Just after 8:30pm on Friday 22ndof March, I watched the gavel fall to mark the adoption of the agreed conclusions from the 63rdSession of the United Nations Commission on the Status of Women (CSW63). The CSW is an annual meeting in which countries negotiate ‘agreed conclusions’ by consensus, and which mark out the multilateral agenda for gender equality and the rights of women and girls.
The Agreed Conclusions of CSW63 showed a new recognition of sustainable infrastructure as a gendered issue. This included the acknowledgement of the negative impacts of inadequate, unreliable and unaffordable energy access on women’s safety and health, and women’s particular needs for affordable and safe public transport, free of harassment, to support their livelihoods.
This is miraculous, given the global pushback against gender equality and women’s rights that shaped the fortnight’s process. Inside the negotiating room, the issues of Sexual and Reproductive Health Rights, Comprehensive Sexuality Education, and definitions of gender, diversity and families dominated the discussions.
Many will remember CSW63 for simply holding the ground against a strong bloc opposing the recognition of sexual and gender diversity and women’s roles outside ‘the family’, led by the US and Russia. The harassment of the facilitator, Ambassador Koki Muli Grignon of Kenya, who received thousands of threats and abusive messages to her personal media accounts, and the last-minute move made by Saudi Arabia and Bahrain to reject the Agreed Conclusions also dampened this year’s proceedings.
In the end, rights to services for survivors of sexual violence, and social protections for women’s human right defenders were lost.
The negotiations challenged the idea that infrastructure projects are gender-neutral, and made visible the implications of gender-blind planning
Yet sustainable infrastructure, one of the focus areas of this year’s commission, made entirely new ground.
Infrastructure has traditionally been considered a masculine field, beyond the scope of the agenda of gender equality. The negotiations challenged the idea that infrastructure projects are gender-neutral, and made visible the implications of gender-blind planning.
But what’s equally noteworthy is that this was the first time the CSW has recognised the diversity of gendered implications of infrastructure projects based on almost completely new language.
To understand why this is such a significant issue, we need to look at the process that takes place prior to the actual meeting in New York.
Everything starts before the CSW, back in February, when a ‘zero draft’ of the negotiation text is released. The zero draft is based on background research and a report released by the UN Secretary General. This is when women’s rights defenders and advocates can suggest additional ideas or new concepts to their governments, which they can put forward to be included in what becomes known as the ‘compilation’ text.
Even at this stage, it’s much easier to include ‘language’ which is based on other UN documents, such as previously Agreed Conclusions from the CSW, Human Rights Council Resolutions, or other Conventions or documents such as the 2030 Sustainable Development Agenda, rather than newly articulated ideas.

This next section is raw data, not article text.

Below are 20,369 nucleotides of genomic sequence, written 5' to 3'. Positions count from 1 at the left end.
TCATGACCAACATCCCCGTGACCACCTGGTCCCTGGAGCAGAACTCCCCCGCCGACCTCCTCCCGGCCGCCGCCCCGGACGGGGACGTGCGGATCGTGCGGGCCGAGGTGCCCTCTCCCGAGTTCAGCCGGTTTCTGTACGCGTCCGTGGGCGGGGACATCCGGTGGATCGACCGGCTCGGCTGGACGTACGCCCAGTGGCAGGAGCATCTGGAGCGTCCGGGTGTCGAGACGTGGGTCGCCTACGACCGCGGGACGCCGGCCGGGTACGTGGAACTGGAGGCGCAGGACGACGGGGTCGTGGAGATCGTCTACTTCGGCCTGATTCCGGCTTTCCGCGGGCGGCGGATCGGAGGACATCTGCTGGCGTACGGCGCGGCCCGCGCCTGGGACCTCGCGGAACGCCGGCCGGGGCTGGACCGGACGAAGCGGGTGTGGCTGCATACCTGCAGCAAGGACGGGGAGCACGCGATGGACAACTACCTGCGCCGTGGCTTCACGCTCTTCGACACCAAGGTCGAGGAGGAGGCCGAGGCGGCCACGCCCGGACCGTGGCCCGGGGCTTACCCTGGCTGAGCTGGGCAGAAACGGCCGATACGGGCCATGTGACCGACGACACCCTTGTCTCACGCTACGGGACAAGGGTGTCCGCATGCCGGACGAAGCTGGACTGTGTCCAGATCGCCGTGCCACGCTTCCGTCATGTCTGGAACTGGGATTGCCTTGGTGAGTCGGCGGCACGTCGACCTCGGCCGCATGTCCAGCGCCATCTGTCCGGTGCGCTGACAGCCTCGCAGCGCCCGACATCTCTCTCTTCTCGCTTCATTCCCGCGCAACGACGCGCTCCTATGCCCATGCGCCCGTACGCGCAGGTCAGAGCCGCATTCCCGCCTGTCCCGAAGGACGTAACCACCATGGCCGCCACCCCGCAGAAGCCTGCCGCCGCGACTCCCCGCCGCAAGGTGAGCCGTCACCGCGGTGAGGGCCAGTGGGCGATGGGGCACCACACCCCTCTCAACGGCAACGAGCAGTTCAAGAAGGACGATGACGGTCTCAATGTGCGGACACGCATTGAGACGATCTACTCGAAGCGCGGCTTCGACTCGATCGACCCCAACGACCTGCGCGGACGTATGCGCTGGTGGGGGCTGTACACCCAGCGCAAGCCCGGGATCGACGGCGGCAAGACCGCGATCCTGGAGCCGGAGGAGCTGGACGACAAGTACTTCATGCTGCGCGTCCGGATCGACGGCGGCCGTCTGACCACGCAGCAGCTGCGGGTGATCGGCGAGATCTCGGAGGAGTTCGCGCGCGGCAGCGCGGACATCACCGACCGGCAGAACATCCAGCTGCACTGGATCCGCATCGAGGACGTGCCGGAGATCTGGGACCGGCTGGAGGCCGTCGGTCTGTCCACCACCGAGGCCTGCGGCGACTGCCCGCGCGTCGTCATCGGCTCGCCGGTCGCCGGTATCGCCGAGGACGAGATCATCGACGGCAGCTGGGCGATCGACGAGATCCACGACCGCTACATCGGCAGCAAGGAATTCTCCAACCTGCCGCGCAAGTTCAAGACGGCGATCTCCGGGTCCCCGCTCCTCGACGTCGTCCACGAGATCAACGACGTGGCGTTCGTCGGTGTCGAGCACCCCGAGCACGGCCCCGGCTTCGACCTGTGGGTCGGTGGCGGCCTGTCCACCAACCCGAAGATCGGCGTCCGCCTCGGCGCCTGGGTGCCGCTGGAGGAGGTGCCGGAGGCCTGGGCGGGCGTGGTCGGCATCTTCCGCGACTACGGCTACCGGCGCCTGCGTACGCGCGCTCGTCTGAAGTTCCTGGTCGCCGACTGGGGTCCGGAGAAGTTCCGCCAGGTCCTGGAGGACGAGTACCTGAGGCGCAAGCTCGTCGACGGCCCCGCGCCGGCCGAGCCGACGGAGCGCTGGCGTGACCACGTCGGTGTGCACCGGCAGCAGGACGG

In the zero draft the language on infrastructure was bare bones: terms such as ‘renewable energy’, ‘human rights’ and ‘women’s participation’ were mentioned. Some new concepts were also added, including the need for gender-responsive impact assessments, and women’s need for electricity.
However, it was missing key areas such as women and girls’ access to clean fuel for cooking, and recognition of women’s increased exposure to gender-based violence by men as a result of poor infrastructure, such as poor public transport or toilet facilities.
By the time we were in New York in March, we were heading towards ‘Revision 2’ of the text. At this stage the focus is on defending or challenging the concepts and ideas which are already included, and suggesting new additions to the document is difficult, if not impossible. As an advocate, this process feels restricting and frustrating, and at times I felt as though I was watching rights being whittled away rather than advanced.
In this context, the inclusion of new language is a significant win for the rights of women and girls.
In addition to energy access and safe transportation, the final text also made a provision to ensure gender impact assessments of new infrastructure projects to promote human rights. This is an important new opportunity for advocacy by women’s rights activists and development organisations, which can be used to support gender-responsive development.
The infrastructure paragraphs were also one of the few places in which women’s multiple roles as carers, workers, income-earners and leaders were noted
Moreover, the text included commitments to ensuring the ‘participation and leadership’ of women and girls as both ‘users and producers’ of infrastructure such as decentralised energy systems. In doing so, the Agreed Conclusions challenge the idea that such infrastructure is ‘men’s work’ or masculine.
By referencing women’s roles as producers, the infrastructure paragraphs were also one of the few places in which women’s multiple roles as carers, workers, income-earners and leaders were noted.
In a year in which few advances were made in this area, and in fact some ground was lost, this is significant. At first glance, infrastructure often seems gender-neutral, and unlike issues such as Sexual and Reproductive Health Rights, it is rarely considered a controversial topic. Perhaps it was precisely because of this that it became a crucial area for the progression of gender equality in the CSW63.